It is spring… Coal is beginning to be dug again
where the fern forests stood last night…
—William Carlos Williams
The first coyote of spring.
The story of Noah’s Ark as a parable of global warming: because of human depravity all the animals have to die. I know, I know. Not quite all the animals. But still, what a slaughter of innocents!
Climate change: Noah and NOAA.
Simone Weil thought Noah and Dionysus were linked. “Noah apparently was the first, like Dionysus, to plant a vineyard.” But what does wine have to do with the Flood? Disaster relief?
A piece of the World Trade Center? No, thanks. If I were the mayor of Tenafly, I’d ask for a traffic cone.
Complete the series: Prague Spring, Arab Spring…Springtime for Putin?
Khrushchev’s Thaw: Solzhenitsyn publishes A Day in the Life of Ivan Denisovich. Putin’s Thaw: the half-pipe at Sochi.
“Pussy Riot Horsewhipped by Cossacks”: a headline for our time.
February: the fear that Putin can’t keep terrorists out of Sochi. March: the fear that NATO can’t keep Putin out of Kiev?
It’s so hard to be original these days. At 4 AM I think: “Crimea River.” Delighted with my brilliance, I go back to sleep. At 5 AM I Google it. It’s fucking everywhere.
In The Waste Land, Madame Sosotris, a “famous clairvoyante,” is equipped with “a wicked pack” of Tarot cards. “Here, said she, /Is your card, the drowned Phoenician Sailor.” Her advice: “Fear death by water.” But wait a second. There is no Phoenician Sailor in the Tarot deck.
Tempted to get a Tarot reading. Tempted to get a screening for Alzheimer’s. On second thought…
Chaucer says, “Aprille with his shoures soote” is the time when “longen folk to goon on pilgrimages.” I myself long to goon on a pilgrimage.
For many years I longed to read the Japanese philosopher Watsuji’s Pilgrimages to the Ancient Temples in Nara, first published in 1919 and never translated into English. Watsuji is known for a book called Climate, which aims to correct Heidegger’s overemphasis on time. Watsuji argued that space was equally important for the human condition. (Put them together and you get climate change.)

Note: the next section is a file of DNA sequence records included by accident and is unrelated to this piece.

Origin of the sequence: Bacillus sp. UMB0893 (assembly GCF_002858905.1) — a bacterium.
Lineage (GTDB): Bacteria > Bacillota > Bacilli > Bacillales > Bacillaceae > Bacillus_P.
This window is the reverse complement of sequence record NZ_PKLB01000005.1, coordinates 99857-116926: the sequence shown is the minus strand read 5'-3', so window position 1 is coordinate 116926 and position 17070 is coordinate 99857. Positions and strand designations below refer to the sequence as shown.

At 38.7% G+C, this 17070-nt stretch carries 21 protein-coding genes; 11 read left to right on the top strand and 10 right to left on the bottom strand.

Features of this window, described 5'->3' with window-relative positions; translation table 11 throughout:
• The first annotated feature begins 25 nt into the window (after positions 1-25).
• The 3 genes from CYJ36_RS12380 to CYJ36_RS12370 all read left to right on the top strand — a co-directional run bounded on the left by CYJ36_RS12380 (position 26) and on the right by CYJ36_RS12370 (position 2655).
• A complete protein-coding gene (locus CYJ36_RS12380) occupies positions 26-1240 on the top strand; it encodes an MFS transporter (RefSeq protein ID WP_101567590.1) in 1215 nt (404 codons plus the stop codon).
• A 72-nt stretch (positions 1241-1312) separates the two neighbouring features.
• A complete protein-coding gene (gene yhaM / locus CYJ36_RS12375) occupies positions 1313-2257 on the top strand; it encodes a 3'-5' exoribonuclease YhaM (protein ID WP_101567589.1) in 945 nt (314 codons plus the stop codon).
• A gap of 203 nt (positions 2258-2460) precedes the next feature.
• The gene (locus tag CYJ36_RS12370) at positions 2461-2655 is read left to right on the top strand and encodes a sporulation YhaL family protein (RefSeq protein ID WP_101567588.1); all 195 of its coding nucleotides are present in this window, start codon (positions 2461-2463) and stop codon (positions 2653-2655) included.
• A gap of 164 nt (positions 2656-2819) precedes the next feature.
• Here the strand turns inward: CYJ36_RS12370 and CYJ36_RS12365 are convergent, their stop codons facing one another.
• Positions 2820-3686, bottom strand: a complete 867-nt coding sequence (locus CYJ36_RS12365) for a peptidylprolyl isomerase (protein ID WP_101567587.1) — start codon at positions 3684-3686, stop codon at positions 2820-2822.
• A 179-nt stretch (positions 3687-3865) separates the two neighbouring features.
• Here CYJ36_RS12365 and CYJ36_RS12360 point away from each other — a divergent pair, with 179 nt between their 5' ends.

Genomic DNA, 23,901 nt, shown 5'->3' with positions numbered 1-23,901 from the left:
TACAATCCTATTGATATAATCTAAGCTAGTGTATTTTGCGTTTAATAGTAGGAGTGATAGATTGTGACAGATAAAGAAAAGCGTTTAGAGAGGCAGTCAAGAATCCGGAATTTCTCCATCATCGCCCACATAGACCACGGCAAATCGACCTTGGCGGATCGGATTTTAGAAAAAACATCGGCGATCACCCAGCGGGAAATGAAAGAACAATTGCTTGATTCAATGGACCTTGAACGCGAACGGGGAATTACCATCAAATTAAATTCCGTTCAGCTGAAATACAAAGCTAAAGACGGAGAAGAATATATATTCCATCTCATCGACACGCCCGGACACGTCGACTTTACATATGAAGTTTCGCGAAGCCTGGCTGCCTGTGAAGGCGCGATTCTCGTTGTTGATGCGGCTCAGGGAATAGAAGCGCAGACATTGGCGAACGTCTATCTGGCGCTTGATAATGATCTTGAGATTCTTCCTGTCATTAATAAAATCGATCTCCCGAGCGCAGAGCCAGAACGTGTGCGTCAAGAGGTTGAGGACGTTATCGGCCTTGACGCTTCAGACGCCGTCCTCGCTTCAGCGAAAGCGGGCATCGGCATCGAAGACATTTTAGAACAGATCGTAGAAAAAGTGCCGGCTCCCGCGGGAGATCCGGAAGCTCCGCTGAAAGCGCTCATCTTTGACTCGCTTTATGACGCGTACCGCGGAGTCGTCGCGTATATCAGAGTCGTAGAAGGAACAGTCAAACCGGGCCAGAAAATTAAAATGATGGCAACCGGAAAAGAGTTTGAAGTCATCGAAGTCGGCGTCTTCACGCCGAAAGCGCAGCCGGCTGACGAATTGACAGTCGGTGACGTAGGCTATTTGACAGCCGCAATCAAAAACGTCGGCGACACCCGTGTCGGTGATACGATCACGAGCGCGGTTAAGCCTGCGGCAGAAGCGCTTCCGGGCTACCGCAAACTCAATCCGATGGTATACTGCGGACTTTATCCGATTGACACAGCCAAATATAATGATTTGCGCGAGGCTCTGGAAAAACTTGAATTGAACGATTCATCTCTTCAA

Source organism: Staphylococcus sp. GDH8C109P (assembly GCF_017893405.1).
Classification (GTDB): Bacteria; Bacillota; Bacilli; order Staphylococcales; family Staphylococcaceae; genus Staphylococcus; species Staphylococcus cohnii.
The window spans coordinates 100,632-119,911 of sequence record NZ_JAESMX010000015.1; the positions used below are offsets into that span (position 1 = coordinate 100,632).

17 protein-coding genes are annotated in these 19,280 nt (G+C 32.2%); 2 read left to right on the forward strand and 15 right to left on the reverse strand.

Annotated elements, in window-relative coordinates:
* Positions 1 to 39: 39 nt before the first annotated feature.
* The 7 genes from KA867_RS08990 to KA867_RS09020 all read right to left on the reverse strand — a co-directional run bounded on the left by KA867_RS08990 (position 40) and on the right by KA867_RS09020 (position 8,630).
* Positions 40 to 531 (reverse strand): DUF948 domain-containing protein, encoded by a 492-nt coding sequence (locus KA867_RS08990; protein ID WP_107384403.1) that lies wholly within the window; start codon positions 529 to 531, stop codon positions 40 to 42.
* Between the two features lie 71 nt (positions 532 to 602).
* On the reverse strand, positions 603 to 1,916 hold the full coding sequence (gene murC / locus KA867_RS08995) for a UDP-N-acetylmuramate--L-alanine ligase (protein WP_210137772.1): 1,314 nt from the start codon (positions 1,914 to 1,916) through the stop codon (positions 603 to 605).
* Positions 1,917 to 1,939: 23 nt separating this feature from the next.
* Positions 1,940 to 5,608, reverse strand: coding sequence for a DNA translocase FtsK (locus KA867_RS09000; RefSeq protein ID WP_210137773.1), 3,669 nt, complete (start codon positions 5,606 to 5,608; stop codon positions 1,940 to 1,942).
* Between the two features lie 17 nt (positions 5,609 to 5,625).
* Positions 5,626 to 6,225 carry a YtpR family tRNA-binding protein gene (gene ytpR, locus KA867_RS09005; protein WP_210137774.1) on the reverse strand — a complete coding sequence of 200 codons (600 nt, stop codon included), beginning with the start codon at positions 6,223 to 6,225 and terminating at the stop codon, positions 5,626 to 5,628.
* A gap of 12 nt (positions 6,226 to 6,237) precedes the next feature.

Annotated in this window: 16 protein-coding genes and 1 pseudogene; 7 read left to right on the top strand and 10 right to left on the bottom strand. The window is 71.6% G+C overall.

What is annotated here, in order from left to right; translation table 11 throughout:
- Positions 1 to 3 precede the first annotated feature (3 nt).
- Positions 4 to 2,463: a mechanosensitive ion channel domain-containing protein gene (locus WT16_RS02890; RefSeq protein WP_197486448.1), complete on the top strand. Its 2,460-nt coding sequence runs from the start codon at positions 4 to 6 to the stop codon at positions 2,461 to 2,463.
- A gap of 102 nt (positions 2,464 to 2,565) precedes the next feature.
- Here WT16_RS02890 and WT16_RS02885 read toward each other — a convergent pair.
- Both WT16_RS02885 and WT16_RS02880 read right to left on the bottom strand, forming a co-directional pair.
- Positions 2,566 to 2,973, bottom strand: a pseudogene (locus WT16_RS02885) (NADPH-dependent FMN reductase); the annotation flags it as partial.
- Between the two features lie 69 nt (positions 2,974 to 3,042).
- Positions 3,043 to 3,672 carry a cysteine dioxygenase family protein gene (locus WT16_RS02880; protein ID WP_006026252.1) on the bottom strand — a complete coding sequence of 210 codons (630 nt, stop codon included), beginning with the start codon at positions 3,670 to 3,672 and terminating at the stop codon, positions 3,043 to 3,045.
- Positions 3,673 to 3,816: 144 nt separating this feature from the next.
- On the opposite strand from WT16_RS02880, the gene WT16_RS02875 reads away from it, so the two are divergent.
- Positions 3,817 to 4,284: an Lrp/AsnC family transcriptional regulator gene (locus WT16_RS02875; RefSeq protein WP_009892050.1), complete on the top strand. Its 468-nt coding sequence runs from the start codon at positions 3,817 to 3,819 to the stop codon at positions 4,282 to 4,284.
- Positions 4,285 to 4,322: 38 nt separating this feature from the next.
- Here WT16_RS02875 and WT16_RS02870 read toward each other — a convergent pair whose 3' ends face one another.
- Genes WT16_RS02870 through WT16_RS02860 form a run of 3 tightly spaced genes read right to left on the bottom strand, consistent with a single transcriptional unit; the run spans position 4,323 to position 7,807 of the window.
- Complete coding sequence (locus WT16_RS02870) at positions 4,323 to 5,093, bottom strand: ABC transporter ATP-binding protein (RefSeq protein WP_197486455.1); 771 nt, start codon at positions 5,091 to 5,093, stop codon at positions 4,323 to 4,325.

So much of reading is anticipation. So much of spring is the longing for spring.
I imagined Watsuji’s book as a phenomenology of pilgrimages: sore feet, a scallop shell in the pocket, the romance of walking sticks. Then I happened to check Amazon—the book was translated into English and published, in 2012, by MerwinAsia. The book is mainly about art; someone else will have to write about the phenomenology of pilgrimages.
Watsuji compares a statue of a bodhisattva in the Yakushiji temple with a Greek statue of Venus. “This Venus statue is one without a head, shoulders, arms, or half of the chest, but the remaining torso and lower body are enough to convince us that this is a divine work of art,” Watsuji writes. “All points within the body spurt out from within and come at us.” This sounds so much like Rilke’s sonnet about the headless Apollo that I wonder if Watsuji could have known the poem. But then I start worrying about the translation. “Spurt out.” Really? “Come at us.” Huh? And I’m back in anticipation mode. If only I could read the book in Japanese…
He was always in front for fear of being left behind.
Did Ham have sex with Noah? Oh, that’s just a theory. But there it is in The New Oxford Annotated Bible.
Phenomenology of pilgrimages, continued. Sarah Orne Jewett in The Country of the Pointed Firs: “there are paths trodden to the shrines of solitude the world over.” Then this: “In the life of each of us… there is a place remote and islanded, and given to endless regret or secret happiness; we are each the uncompanioned hermit and recluse of an hour or a day; we understand our fellows of the cell to whatever age of history they may belong.”
Kipling’s signature in Just So Stories: an Ark beneath an A, shaped like the gate to a Japanese shrine. Ark+A=RK.
Aphrodite and her sister Erudite.
I can’t wait for spring-cleaning so I can start hoarding again.
If Winter comes, can Spring be far behind? Yes.